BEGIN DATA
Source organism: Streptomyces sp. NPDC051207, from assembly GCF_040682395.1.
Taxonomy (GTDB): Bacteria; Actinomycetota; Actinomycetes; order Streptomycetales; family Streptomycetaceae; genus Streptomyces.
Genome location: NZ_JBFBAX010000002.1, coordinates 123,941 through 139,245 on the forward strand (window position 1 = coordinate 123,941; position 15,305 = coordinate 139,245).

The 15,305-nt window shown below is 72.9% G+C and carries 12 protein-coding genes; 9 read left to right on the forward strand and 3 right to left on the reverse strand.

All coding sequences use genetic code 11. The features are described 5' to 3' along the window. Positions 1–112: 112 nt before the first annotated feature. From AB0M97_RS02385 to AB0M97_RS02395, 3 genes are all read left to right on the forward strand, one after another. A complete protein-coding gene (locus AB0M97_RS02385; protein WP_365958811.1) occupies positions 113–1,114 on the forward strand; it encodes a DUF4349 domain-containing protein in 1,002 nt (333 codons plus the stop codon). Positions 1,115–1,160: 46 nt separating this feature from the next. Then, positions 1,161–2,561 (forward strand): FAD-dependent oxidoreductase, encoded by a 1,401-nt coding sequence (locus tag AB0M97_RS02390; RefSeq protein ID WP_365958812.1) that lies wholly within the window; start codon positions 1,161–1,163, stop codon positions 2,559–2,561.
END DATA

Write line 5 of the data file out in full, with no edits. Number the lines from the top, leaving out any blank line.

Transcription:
All coding sequences use genetic code 11. The features are described 5' to 3' along the window. Positions 1–112: 112 nt before the first annotated feature. From AB0M97_RS02385 to AB0M97_RS02395, 3 genes are all read left to right on the forward strand, one after another. A complete protein-coding gene (locus AB0M97_RS02385; protein WP_365958811.1) occupies positions 113–1,114 on the forward strand; it encodes a DUF4349 domain-containing protein in 1,002 nt (333 codons plus the stop codon). Positions 1,115–1,160: 46 nt separating this feature from the next. Then, positions 1,161–2,561 (forward strand): FAD-dependent oxidoreductase, encoded by a 1,401-nt coding sequence (locus tag AB0M97_RS02390; RefSeq protein ID WP_365958812.1) that lies wholly within the window; start codon positions 1,161–1,163, stop codon positions 2,559–2,561.